Co-produced by Polygram, an arm of Universal Music, which now owns Motown, this is in effect a two-hour de-luxe corporate promo film. Which is not a reason to avoid it, since it contains many worthwhile things, even in musical terms: there’s a beautiful sequence taking apart and building up Gaye’s layered vocals, and big cinema speakers are a very good way to hear snatches of “Ain’t Too Proud to Beg” and “Heat Wave”.

But I came away thinking that if Netflix could give Alex Gibney four hours for his Sinatra doc, All or Nothing at All, in 2015, then surely someone could invite Ken Burns or Stanley Nelson to direct a 10-hour series dedicated to a full account of the Motown story, in all its dimensions, from an objective point of view. It would say so much about America, and the world, in the second half of the twentieth century.

In the meantime nothing says more than this, the full version of the piece I began by talking about: Marvin Gaye’s voice and piano with Eli Fontaine’s alto saxophone, Earl Van Dyke on B3, James Jamerson’s bass guitar, Uriel Jones on drums and the sublime congas of Eddie “Bongo” Brown in Chicago in 1972. “What’s Going On” indeed.

Buell Neidlinger 1936-2018

Buell Neidlinger w CT at Newport 57

Buell Neidlinger (bass) and Cecil Taylor (piano) at Newport in 1957

What turned out to be Buell Neidlinger’s final contribution to this blog arrived on March 9, in response to a piece about Keith Jarrett’s latest release. Buell had seen the accompanying photograph of Jarrett, Gary Peacock and Jack DeJohnette relaxing on stage at Boston’s Symphony Hall: “Thought I recognised the floor… worked there for three years,” he wrote. In 1967 he had joined the Boston Symphony Orchestra and also the faculty of the New England Conservatory of Music, where he taught bass and chamber music and, with George Russell, established the first jazz department of a major music school.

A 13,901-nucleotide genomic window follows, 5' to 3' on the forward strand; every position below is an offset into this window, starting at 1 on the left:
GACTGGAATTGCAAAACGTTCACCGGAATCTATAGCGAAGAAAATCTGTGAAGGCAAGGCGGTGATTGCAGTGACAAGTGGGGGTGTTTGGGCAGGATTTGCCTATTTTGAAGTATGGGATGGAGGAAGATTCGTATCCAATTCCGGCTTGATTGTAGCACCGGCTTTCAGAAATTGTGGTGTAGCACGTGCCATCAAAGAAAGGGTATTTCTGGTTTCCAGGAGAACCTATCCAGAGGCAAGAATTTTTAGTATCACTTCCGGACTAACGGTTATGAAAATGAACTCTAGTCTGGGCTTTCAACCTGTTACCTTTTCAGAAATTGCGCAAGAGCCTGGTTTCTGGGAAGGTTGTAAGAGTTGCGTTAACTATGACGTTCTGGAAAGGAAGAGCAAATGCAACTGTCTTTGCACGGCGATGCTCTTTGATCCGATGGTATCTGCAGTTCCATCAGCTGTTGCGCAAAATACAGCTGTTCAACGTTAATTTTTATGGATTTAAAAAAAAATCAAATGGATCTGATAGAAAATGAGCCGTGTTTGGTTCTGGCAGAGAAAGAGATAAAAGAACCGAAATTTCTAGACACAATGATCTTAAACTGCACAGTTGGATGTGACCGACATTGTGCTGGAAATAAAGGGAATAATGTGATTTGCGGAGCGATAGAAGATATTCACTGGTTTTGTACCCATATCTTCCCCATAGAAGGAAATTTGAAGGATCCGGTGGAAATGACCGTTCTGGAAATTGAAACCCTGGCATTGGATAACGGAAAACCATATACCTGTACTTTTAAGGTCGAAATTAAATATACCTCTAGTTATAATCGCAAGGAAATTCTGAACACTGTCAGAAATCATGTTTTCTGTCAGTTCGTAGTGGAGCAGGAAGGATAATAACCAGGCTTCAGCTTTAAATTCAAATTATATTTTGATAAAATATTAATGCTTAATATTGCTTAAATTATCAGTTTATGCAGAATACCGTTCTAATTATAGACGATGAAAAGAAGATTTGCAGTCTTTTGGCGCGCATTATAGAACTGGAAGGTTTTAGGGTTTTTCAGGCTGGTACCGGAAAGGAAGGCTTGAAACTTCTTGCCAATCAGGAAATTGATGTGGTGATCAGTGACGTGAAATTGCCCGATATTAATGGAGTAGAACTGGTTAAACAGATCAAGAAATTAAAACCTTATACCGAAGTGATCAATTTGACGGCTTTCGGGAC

It astonished me when Buell sent some words to this blog, commenting on something I’d written about Cecil Taylor. His participation in Cecil’s trio version of “This Nearly Was Mine” made a huge impression on me when I first heard it in the early ’60s. It remains a favourite, not least for the way Buell’s bass shadows Taylor’s piano inventions with such devotion and beautiful note-choice.

As a young cello prodigy, born in New York City and brought up in Connecticut, Buell studied with Gregor Piatigorsky and had lessons from Pablo Casals. After switching to double bass, he played with Billie Holiday and Lester Young, with Hot Lips Page and Herbie Nichols, with Igor Stravinsky and Leopold Stokowski, with Cecil Taylor and Ornette Coleman, with Barbra Streisand and Frank Sinatra, with John Cage and George Crumb, with Duane Eddy and Roy Orbison, with Sir John Barbirolli’s Houston Symphony and Neville Marriner’s LA Chamber Orchestra, with the Beach Boys and Earth Wind & Fire, with Frank Zappa and the Eagles.

The instrument he played on “This Nearly Was Mine” was the same one he used on “Hotel California”. Once owned by King George III, it had been played in the first performance of Handel’s Messiah. “I sold it years ago to a girl in Hollywood for $15,000,” he told me during the course of our only conversation, on the telephone from his home in Washington State.

He also talked about his friendship with James Jamerson, whom he had met in a Hollywood studio. Buell had acquired his first bass guitar in 1953, but by the time he bumped into Jamerson on a Michael Jackson date he had become a first-choice double bassist in the studio orchestras. “Basically he was through already,” Buell said. “When Berry Gordy moved to LA, he basically signed the death warrants of a bunch of great musicians.”

Neidlinger remembered the Motown studio in Hollywood as the first place he worked where they had a transmitter. “You’d cut your shit,” he said, “and you’d go out to the car park and listen to it on the radio. If it didn’t sound good, you’d go back and do it again.”